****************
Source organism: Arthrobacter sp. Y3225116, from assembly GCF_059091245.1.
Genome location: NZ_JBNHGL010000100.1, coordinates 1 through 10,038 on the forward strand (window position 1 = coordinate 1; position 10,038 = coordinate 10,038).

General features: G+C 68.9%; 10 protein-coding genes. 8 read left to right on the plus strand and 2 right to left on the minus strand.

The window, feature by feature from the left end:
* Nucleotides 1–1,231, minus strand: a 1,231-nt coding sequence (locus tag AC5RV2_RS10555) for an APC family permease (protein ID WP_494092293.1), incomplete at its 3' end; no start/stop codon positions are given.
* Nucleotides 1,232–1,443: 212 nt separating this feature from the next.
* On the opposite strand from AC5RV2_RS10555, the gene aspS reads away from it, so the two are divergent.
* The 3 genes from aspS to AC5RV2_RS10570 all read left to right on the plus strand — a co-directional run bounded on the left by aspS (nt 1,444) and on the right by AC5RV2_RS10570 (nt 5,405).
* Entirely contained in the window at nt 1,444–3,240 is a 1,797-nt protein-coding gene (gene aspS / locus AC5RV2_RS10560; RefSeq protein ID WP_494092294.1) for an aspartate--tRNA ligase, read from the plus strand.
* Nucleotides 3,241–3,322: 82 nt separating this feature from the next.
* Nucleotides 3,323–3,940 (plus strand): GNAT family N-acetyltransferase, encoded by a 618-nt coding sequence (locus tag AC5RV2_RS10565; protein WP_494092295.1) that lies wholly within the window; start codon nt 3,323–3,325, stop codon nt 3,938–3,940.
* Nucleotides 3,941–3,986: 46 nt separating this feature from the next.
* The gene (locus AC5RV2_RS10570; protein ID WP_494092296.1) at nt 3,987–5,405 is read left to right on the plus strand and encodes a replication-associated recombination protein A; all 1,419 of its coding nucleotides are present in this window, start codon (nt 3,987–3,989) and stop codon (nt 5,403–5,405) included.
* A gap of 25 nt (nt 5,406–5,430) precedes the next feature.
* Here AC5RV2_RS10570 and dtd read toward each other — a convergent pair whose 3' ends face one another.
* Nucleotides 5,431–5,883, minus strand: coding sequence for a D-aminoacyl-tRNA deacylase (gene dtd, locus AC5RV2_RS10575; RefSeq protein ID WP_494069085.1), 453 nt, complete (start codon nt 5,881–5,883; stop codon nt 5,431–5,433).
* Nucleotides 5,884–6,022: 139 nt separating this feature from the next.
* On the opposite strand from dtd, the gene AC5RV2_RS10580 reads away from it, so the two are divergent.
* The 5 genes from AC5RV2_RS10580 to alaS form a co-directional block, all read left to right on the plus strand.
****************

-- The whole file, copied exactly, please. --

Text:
Source organism: Arthrobacter sp. Y3225116, from assembly GCF_059091245.1.
Genome location: NZ_JBNHGL010000100.1, coordinates 1 through 10,038 on the forward strand (window position 1 = coordinate 1; position 10,038 = coordinate 10,038).

General features: G+C 68.9%; 10 protein-coding genes. 8 read left to right on the plus strand and 2 right to left on the minus strand.

The window, feature by feature from the left end:
* Nucleotides 1–1,231, minus strand: a 1,231-nt coding sequence (locus tag AC5RV2_RS10555) for an APC family permease (protein ID WP_494092293.1), incomplete at its 3' end; no start/stop codon positions are given.
* Nucleotides 1,232–1,443: 212 nt separating this feature from the next.
* On the opposite strand from AC5RV2_RS10555, the gene aspS reads away from it, so the two are divergent.
* The 3 genes from aspS to AC5RV2_RS10570 all read left to right on the plus strand — a co-directional run bounded on the left by aspS (nt 1,444) and on the right by AC5RV2_RS10570 (nt 5,405).
* Entirely contained in the window at nt 1,444–3,240 is a 1,797-nt protein-coding gene (gene aspS / locus AC5RV2_RS10560; RefSeq protein ID WP_494092294.1) for an aspartate--tRNA ligase, read from the plus strand.
* Nucleotides 3,241–3,322: 82 nt separating this feature from the next.
* Nucleotides 3,323–3,940 (plus strand): GNAT family N-acetyltransferase, encoded by a 618-nt coding sequence (locus tag AC5RV2_RS10565; protein WP_494092295.1) that lies wholly within the window; start codon nt 3,323–3,325, stop codon nt 3,938–3,940.
* Nucleotides 3,941–3,986: 46 nt separating this feature from the next.
* The gene (locus AC5RV2_RS10570; protein ID WP_494092296.1) at nt 3,987–5,405 is read left to right on the plus strand and encodes a replication-associated recombination protein A; all 1,419 of its coding nucleotides are present in this window, start codon (nt 3,987–3,989) and stop codon (nt 5,403–5,405) included.
* A gap of 25 nt (nt 5,406–5,430) precedes the next feature.
* Here AC5RV2_RS10570 and dtd read toward each other — a convergent pair whose 3' ends face one another.
* Nucleotides 5,431–5,883, minus strand: coding sequence for a D-aminoacyl-tRNA deacylase (gene dtd, locus AC5RV2_RS10575; RefSeq protein ID WP_494069085.1), 453 nt, complete (start codon nt 5,881–5,883; stop codon nt 5,431–5,433).
* Nucleotides 5,884–6,022: 139 nt separating this feature from the next.
* On the opposite strand from dtd, the gene AC5RV2_RS10580 reads away from it, so the two are divergent.
* The 5 genes from AC5RV2_RS10580 to alaS form a co-directional block, all read left to right on the plus strand.